Joan is expecting her first grandchild very soon. Self thought of her today while having her car washed: the Auto-Pride on Woodside Road has a great gift shop, with all manner of gift cards. Self chose one with a cheerful yellow envelope and a parade of babies on the front.

Joan is currently the Hampshire Poet of 2014 and is organizing the Winchester Poetry Festival and is mega-busy.

Her collection, Flannelgraphs, was published by Oversteps Books.

Self likes this poem in particular because she’s just finished writing a short story called “The Freeze.”

New Skills

for the globally warmer world
will include flood wading
taught by out of work
circus performers
ex-stilt walkers
acrobats and the like.

Anger management
will be increasingly called for
with levels of overcrowding
making those living
jowl by cheek
more and more likely
to go for the jugular
of their nearest neighbours.
Our tutors are tried and tested.

Tear control –
though not strictly part of our current
Adult Education provision –
is an old skill;
revision, one-day courses
will be offered
by our highly qualified staff
of tsunami victims.
Haitians.

Joan speaks so pointedly, though softly.

Stay tuned.

Listmania: Six Recently Bookmarked/ 12 Existing Tags

*     *     *     *

Naomi Watts *  Oliver Stone * Owen Wilson * Patrick Leigh Fermor * Paul Theroux * Peter Sarsgaard * Pico Iyer * Rebecca West * Ruth Rendell * Sarah Waters * Siquijor * Tom Hiddleston

Texture 2: The Exuberance

This week’s WordPress Photo Challenge asks us to capture “rich visual textures.” Which had self perusing more of the pictures she took two years ago, Spring 2012, at the Jean-Paul Gaultier exhibit in the de Young in Golden Gate Park. (The exhibit finally got to New York — well, Brooklyn actually — two years later)

Apologies for the blur, dear blog readers.  No flash photography was allowed, and self has rather shaky fingers.

A Woman's Evening Stole: Gaultier makes grey eveningwear look positively radical.

A Woman’s Evening Stole: Gaultier makes grey eveningwear look positively radical.

The intricacy of Gaultier's metallic bustier is beyond belief. Jaw-dropping.

The intricacy of Gaultier’s metallic bustier is beyond belief. Jaw-dropping.

Gown with Fish-Scale Motif: Sheer Extravagance

Gown with Fish-Scale Motif: Sheer Extravagance

Shared By a Student Who Adores Ferlinghetti: “I Am Waiting”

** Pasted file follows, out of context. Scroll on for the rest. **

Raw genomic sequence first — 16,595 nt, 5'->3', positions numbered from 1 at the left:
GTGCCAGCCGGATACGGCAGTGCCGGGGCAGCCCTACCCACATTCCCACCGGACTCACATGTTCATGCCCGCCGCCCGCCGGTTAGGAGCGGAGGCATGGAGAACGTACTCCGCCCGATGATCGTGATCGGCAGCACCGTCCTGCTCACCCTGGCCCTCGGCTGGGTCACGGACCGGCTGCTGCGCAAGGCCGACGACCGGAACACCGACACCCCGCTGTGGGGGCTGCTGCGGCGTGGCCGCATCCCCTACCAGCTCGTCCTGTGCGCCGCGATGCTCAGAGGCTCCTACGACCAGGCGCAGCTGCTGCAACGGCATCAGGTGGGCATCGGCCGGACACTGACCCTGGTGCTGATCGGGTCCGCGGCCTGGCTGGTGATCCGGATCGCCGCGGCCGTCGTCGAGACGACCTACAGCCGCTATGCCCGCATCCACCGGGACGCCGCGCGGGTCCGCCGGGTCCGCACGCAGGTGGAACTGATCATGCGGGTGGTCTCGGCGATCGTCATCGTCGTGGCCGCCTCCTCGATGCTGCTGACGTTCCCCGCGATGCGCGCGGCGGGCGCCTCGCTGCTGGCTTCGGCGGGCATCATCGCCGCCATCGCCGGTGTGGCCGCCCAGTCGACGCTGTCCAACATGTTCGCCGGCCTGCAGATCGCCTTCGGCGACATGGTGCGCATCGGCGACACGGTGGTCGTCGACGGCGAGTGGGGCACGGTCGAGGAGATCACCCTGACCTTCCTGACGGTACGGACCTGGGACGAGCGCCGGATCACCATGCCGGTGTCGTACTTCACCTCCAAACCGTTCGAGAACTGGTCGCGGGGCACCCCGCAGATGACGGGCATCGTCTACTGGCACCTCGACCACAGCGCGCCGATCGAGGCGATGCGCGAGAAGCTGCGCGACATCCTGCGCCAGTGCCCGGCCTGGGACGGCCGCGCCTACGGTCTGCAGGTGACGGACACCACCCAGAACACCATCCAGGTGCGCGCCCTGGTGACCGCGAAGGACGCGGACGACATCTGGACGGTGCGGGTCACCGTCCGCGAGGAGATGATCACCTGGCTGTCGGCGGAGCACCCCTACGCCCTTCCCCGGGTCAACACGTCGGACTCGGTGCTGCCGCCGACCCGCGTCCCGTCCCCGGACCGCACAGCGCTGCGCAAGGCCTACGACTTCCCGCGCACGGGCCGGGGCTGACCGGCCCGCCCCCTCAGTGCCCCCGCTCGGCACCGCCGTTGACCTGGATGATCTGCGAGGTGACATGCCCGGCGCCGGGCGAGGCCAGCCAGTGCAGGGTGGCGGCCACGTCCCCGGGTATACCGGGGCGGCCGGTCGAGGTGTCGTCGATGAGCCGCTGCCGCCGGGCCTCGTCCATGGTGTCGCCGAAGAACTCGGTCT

I Am Waiting

by Lawrence Ferlinghetti

(An excerpt)

I am waiting for my case to come up
and I am waiting
for a rebirth of wonder
and I am waiting for someone
to really discover America
and wail
and I am waiting
for the discovery
of a new symbolic western frontier
and I am waiting
for the American Eagle
to really spread its wings
and straighten up and fly right
and I am waiting
for the Age of Anxiety
to drop dead
and I am waiting
for the war to be fought
which will make the world safe
for anarchy
and I am waiting
for the final withering away
of all governments
and I am perpetually awaiting
a rebirth of wonder

Thank you to self’s UCLA Extension student Cyndy for sharing this poem!

You can read the rest of it here, at the Poetry Foundation website.

Stay tuned.

Poem for the 2nd Sunday of August (2014): Angela Narciso Torres

Angela Narciso Torres was one of the contributors to Going Home to a Landscape, the anthology of Filipino women’s writings co-edited by self and poet Virginia Cerenio and published by Calyx Press in 2003.

Her poetry collection, Blood Orange, was the winner of the 2013 Willow Books Literature Award for Poetry. Her recent work can be found in the Cimarron Review, the Colorado Review, and Cream City Review.

Here’s the title poem:

Blood Oranges

At the river’s edge –
strewn seed, vermilion
petals from blood oranges

we ate. A branch
stoops from the weight
of phantom fruit. Falling,

the leaves exhale
the spicy-heavy air,
its punishing sweet.

Stay tuned, dear blog readers. Stay tuned.

The Year 2014 in Movies (Thus Far)

Liam Neeson was Non-Stop (and Lupita Nyong’o was in a bit part, playing a flight attendant)

Olivia Wilde stunned in Third Person.

Darren Aronofsky gave us a futuristic Noah (and inspired self to write a short story)

X-Men: Days of Future Past gave us J-Law, MacAvoy, Fassbender, Jackman and a sardonic sprite named Evan Peters, as well as much angst and heartbreak.  The series will never be the same.

Keira Knightley and Mark Ruffalo tied us up in knots in Begin Again.

Jon Favreau showed that he can channel James Gandolfini — heck, better even than James Gandolfini himself — in Chef.

Patricia Arquette stunned Read the rest of this entry »